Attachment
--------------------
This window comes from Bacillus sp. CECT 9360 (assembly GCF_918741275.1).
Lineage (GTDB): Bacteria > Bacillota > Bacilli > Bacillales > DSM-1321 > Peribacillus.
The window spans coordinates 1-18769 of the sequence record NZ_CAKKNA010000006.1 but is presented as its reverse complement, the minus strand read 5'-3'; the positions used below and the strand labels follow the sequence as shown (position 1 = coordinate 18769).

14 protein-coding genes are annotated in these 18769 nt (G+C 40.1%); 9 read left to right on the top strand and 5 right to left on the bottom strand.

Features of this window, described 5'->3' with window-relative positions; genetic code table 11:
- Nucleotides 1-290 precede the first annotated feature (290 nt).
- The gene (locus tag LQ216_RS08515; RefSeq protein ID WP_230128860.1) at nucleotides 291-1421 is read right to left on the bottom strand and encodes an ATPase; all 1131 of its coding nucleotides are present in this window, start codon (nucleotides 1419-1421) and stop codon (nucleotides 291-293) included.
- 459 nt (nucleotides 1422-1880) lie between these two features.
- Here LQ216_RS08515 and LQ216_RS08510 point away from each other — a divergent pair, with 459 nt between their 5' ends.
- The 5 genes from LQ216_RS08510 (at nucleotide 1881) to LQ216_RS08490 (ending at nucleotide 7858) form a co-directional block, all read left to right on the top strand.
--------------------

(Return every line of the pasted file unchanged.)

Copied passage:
This window comes from Bacillus sp. CECT 9360 (assembly GCF_918741275.1).
Lineage (GTDB): Bacteria > Bacillota > Bacilli > Bacillales > DSM-1321 > Peribacillus.
The window spans coordinates 1-18769 of the sequence record NZ_CAKKNA010000006.1 but is presented as its reverse complement, the minus strand read 5'-3'; the positions used below and the strand labels follow the sequence as shown (position 1 = coordinate 18769).

14 protein-coding genes are annotated in these 18769 nt (G+C 40.1%); 9 read left to right on the top strand and 5 right to left on the bottom strand.

Features of this window, described 5'->3' with window-relative positions; genetic code table 11:
- Nucleotides 1-290 precede the first annotated feature (290 nt).
- The gene (locus tag LQ216_RS08515; RefSeq protein ID WP_230128860.1) at nucleotides 291-1421 is read right to left on the bottom strand and encodes an ATPase; all 1131 of its coding nucleotides are present in this window, start codon (nucleotides 1419-1421) and stop codon (nucleotides 291-293) included.
- 459 nt (nucleotides 1422-1880) lie between these two features.
- Here LQ216_RS08515 and LQ216_RS08510 point away from each other — a divergent pair, with 459 nt between their 5' ends.
- The 5 genes from LQ216_RS08510 (at nucleotide 1881) to LQ216_RS08490 (ending at nucleotide 7858) form a co-directional block, all read left to right on the top strand.